The physio and masseur of the Mumbai Indians team have to pay special attention to Sanath Jayasuriya. The Sri Lankan gets a good rubdown after practice and it's understandable because at 39, he is one of the oldest cricketers in international cricket.
Despite having relinquished his place in the Test XI to help youngsters, Jayasuriya continues to be a force in ODIs and T20. The following are excerpts from a chat with the Hindustan Times.
T20 was widely regarded as a young man's game. How does it feel to have hit that notion out of the park?
I'm very happy to see that many of the guys doing well are the experienced ones. For me, it's a lot of hard work to keep pace with this version of the game. Since I have to bat, bowl and field, it takes a big toll on the body. Apart from the physical hard work, there are mental adjustments as well. The fact that after so many years in international cricket, I'm still good for the new form of the game gives me a lot of satisfaction.
Apart from the physical hard work, what kind of mental adjustments does a senior player like you have to make?
It's not very different from what you do ahead of a Test match or a 50-over match. The only difference is there is no time to think. You have to take instant decisions and think really fast because everything around you is happening so quickly.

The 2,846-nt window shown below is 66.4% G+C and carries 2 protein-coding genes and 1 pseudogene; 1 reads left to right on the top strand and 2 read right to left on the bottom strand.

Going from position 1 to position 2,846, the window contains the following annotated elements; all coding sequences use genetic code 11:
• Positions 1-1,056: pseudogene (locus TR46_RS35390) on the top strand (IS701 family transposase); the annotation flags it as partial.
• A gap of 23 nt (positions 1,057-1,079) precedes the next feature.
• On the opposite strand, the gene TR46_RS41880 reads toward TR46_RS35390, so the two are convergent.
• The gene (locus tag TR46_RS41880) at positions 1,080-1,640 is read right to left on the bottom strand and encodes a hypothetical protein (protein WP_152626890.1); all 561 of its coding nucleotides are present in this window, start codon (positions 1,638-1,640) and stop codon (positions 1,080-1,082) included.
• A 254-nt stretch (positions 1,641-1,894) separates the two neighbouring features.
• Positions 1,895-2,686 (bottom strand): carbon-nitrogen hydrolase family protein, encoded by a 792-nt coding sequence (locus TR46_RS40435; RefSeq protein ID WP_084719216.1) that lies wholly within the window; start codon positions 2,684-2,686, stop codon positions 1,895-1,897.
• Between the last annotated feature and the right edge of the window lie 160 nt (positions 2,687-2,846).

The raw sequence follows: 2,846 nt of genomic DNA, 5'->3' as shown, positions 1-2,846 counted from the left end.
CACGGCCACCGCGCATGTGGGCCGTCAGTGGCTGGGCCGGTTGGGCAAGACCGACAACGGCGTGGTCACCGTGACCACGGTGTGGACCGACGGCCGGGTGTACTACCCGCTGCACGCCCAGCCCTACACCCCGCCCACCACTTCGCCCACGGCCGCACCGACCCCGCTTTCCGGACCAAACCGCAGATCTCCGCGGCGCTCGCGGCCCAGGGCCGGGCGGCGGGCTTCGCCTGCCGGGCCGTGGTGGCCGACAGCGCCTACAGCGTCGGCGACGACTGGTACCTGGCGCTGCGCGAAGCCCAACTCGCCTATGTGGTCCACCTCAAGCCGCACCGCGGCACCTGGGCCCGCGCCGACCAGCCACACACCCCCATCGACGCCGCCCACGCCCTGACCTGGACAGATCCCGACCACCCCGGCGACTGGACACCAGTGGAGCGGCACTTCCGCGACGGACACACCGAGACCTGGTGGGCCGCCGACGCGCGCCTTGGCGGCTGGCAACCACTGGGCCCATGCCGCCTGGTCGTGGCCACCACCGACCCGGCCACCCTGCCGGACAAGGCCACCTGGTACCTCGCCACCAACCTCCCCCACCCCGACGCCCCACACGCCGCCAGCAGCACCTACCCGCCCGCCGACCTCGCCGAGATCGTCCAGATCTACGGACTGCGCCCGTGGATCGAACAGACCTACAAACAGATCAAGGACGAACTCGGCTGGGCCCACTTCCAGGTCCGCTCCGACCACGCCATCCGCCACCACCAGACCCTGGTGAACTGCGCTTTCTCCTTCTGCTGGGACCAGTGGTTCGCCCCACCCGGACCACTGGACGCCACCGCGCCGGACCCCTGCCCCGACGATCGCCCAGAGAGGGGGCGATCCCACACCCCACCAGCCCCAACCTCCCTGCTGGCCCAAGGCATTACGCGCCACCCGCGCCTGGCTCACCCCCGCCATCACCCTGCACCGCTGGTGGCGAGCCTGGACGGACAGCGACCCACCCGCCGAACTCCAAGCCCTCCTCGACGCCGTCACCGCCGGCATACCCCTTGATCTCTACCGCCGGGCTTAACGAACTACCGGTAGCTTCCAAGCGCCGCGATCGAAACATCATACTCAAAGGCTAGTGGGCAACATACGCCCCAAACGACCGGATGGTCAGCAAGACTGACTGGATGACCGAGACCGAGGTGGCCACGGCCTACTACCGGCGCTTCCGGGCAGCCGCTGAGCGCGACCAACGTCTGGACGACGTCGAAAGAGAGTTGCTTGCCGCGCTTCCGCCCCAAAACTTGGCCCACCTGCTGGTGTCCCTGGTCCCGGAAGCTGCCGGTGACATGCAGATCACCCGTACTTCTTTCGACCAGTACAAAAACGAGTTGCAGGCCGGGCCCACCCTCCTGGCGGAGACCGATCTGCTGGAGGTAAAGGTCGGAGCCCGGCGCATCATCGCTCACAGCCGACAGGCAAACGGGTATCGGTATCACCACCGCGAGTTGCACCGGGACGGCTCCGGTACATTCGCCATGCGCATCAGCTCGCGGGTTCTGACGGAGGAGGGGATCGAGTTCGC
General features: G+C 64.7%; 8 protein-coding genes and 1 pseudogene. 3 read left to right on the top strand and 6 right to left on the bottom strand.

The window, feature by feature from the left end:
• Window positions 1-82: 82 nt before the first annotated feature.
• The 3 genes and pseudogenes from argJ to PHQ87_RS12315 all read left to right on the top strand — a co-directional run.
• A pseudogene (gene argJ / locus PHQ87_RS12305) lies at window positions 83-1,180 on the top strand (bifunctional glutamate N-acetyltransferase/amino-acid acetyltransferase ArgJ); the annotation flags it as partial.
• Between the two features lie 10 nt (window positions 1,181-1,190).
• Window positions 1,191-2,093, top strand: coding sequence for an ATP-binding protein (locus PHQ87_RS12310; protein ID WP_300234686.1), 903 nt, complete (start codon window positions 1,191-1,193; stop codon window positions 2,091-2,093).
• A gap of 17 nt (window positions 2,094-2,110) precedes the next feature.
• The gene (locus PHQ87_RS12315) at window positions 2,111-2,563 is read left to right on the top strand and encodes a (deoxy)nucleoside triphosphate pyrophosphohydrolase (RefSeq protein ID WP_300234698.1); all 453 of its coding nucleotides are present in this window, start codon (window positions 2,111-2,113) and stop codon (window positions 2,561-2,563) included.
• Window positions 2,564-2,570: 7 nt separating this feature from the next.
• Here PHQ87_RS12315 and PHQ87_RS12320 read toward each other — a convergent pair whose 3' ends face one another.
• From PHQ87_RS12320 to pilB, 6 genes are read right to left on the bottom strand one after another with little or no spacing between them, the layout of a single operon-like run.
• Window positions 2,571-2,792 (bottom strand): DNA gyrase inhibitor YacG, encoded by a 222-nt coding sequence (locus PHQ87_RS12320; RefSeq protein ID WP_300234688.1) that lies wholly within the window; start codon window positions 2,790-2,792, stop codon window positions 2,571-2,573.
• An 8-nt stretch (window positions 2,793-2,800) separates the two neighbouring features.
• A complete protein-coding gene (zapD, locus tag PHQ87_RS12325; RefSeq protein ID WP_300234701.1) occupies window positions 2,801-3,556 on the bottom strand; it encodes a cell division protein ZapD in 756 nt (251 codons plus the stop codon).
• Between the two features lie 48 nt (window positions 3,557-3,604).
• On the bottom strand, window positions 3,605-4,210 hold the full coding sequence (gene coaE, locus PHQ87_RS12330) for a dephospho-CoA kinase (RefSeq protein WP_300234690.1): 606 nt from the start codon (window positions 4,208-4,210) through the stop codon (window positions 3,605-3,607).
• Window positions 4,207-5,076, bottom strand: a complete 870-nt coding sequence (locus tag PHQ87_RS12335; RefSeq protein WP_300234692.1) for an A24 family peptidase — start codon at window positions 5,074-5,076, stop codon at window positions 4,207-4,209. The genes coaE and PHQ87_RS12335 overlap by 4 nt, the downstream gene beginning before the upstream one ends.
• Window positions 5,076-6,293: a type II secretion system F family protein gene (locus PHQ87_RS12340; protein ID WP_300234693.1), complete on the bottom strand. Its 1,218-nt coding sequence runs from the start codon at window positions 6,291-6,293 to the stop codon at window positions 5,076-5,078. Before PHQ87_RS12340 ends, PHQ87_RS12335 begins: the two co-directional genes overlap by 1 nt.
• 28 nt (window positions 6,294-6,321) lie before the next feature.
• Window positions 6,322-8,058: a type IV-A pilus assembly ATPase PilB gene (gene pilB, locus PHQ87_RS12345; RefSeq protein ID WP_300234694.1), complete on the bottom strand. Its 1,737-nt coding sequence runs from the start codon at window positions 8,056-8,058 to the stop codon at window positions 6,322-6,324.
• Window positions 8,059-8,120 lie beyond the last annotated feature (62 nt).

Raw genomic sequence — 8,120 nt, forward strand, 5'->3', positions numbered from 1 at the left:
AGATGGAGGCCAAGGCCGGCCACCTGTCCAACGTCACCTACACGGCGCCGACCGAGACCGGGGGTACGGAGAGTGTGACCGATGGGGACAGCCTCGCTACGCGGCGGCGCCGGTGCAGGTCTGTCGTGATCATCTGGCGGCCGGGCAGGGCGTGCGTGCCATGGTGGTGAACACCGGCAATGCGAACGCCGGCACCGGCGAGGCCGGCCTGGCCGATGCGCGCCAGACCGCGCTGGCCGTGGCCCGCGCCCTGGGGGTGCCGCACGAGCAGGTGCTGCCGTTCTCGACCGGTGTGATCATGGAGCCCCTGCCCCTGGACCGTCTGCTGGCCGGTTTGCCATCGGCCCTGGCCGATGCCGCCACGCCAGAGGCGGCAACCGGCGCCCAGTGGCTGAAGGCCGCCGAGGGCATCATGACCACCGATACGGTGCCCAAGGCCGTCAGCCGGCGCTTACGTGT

Non-cricketing elements form a major part of the IPL. Do you enjoy it?
That's mostly for the public. For us, it's a question of concentrating on the game like we do in any other competition.
But at the end of the day, we too enjoy the things which go on around the game. It's a nice experience to be part of the IPL because of these additional activities.
How different is it this time in South Africa compared to the way you spent your spare time in Mumbai last year?
I do miss the kind of stuff we used to do in Mumbai…going out with friends and explore what Mumbai had to offer.
But I watch a lot of TV, news from around the world in particular, which is taking up a lot of my time over here. I'm also very fond of Sri Lankan music and carry my CDs. That keeps me busy when I'm not playing or training.
How conscious are you of the fact that you have to constantly compete with youngsters?
It's not something that I think about. Working hard comes naturally to me and I don't think of the competition from youngsters as long as I'm doing what I should do.
From making it to the Sri Lanka team as a left-arm spinner to establishing yourself as one of the most feared opening batsman of your time, how do you look back at the journey?
It's been really nice and I'm proud of it. I come from Moratua which had nothing in terms of infrastructure when I grew up.
It was a journey which required a lot of hard work and in the end I've been rewarded for it. When I look back, I think how difficult it was and am happy to see that the hard work paid off in the end.